Tell the Department of Homeland Security: End private prison contracts
It could be the beginning of the end for private prisons. Last week, the Department of Justice (DOJ) announced that - in the face of mounting evidence of unsafe, dangerous conditions - it will end its contracts with private prisons. It’s a huge step, but it’s not enough. Most private prison companies contract with the Department of Homeland Security (DHS), not the DOJ, to keep thousands of immigrants, including mothers and their children fleeing violence in Central America, in the same substandard, inhumane conditions the DOJ just denounced.
Immigrant detention has exploded under the Obama administration, with conditions and treatment so horrific that the federal courts have stepped in.1 Right now there’s an important opportunity to use the momentum from the DOJ’s decision to pressure DHS to cancel its private prison contracts too. That’s why we’re joining with our friends at #Not1More campaign and ColorOfChange to call on DHS to follow the DOJ’s lead. Massive grassroots opposition to imprisoning people for profit helped force the DOJ to act. Can you help ramp up the pressure on DHS today?
Tell Department of Homeland Security Secretary Jeh Johnson: It’s time for DHS to stop paying private corporations to lock up and mistreat immigrants. End private prison contracts.
About 23,000 immigrants are held each night in detention centers.2 Most of these people have committed no crime other than being in the country without documents. While private prison companies like Corrections Corporation of America and The Geo Group are making millions of dollars off immigrant detention, reports of abuse, violence, unhygienic conditions, lack of health care, and rape and sexual abuse are rampant in detention centers all over the country.
Privately run facilities don’t have the same legal obligation to provide information about their facilities as federally run prisons do, so most of what happens behind closed doors is a mystery. But we know it’s bad. Detention centers hold nearly twice the number of inmates in solitary confinement as other federal facilities.3. Medical neglect is rampant and has contributed to many of the deaths of immigrants in DHS custody.4 Twelve people have died at a single Corrections Corporation of America facility, the Eloy Detention Center in Arizona. Conditions there prompted a call for a congressional investigation after a suspicious suicide last summer and there are multiple demands for investigation into four sexual assault cases where guards are accused of abusing detainees.5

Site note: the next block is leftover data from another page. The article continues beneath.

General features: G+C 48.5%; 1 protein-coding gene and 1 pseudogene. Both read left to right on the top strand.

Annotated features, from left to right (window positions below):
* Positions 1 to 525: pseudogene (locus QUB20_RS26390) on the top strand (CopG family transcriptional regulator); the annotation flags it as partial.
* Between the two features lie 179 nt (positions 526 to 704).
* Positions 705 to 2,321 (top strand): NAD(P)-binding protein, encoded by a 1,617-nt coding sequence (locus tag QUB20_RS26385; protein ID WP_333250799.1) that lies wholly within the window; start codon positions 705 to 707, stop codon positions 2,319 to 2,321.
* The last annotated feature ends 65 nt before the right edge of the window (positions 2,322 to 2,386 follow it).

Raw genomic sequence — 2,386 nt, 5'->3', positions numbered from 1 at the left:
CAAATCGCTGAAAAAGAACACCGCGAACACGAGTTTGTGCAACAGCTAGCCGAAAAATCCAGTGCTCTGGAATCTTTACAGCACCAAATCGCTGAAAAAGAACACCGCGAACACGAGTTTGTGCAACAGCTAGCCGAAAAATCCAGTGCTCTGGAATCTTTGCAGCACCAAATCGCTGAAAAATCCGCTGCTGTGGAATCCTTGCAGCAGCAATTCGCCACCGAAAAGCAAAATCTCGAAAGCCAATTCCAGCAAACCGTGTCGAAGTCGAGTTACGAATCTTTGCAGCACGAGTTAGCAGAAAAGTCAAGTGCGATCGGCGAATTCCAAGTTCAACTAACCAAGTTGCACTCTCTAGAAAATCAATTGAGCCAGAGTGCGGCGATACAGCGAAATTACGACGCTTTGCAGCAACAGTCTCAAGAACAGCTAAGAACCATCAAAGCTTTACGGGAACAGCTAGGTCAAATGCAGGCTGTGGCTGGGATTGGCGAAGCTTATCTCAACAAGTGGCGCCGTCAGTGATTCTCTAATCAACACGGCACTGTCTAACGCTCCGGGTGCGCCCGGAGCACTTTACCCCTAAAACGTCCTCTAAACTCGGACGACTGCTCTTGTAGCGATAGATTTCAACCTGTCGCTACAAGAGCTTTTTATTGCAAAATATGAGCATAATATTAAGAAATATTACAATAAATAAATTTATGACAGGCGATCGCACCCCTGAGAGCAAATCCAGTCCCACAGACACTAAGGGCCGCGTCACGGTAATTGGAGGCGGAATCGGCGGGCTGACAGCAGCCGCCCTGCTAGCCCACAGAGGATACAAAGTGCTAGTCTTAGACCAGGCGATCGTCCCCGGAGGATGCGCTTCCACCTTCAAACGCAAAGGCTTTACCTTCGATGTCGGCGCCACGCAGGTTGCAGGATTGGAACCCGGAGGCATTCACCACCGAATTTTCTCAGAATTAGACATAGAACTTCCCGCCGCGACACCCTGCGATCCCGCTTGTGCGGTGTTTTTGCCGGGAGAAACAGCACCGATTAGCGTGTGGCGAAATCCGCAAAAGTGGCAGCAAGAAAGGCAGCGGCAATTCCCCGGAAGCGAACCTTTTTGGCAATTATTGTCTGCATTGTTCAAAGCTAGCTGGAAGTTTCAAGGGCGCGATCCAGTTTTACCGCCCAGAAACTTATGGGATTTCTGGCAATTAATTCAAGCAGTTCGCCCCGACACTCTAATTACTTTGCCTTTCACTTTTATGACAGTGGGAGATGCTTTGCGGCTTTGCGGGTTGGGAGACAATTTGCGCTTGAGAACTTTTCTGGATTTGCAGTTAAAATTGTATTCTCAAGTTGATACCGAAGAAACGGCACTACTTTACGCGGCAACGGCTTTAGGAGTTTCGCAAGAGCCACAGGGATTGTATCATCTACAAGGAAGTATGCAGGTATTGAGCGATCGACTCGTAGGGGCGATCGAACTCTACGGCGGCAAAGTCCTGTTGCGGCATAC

Private prison corporations are making enormous profits off the suffering of immigrant people, and American tax dollars are paying for it. More than 173,000 CREDO activists took action, along with allies across the country, to raise a massive public outcry against abuse and corruption in the private prison system and force the DOJ to end its contracts. Now it’s time for DHS to follow the DOJ’s lead and stop contracting with private prison corporations.
Tell Department of Homeland Security Secretary Jeh Johnson: Stop contracting with private prisons.
Thanks for standing up for immigrant rights today.
- Julia Preston, "Judge Orders Release of Immigrant Children Detailed by the U.S.," The New York Times, July 25, 2015.
- Cristina Constantini, Jorge Rivas, "Shadow Prisons,", Fusion, February 4, 2015.
- "U.S. Death's in Immigration Detention," Human Rights Watch, July 7, 2015.
- Fernanda Echávarri, Marlon Bishop, Maria Hinojosa, "The Strange Death of Jose de Jesus," NPR’s Latino USA, July 22, 2016.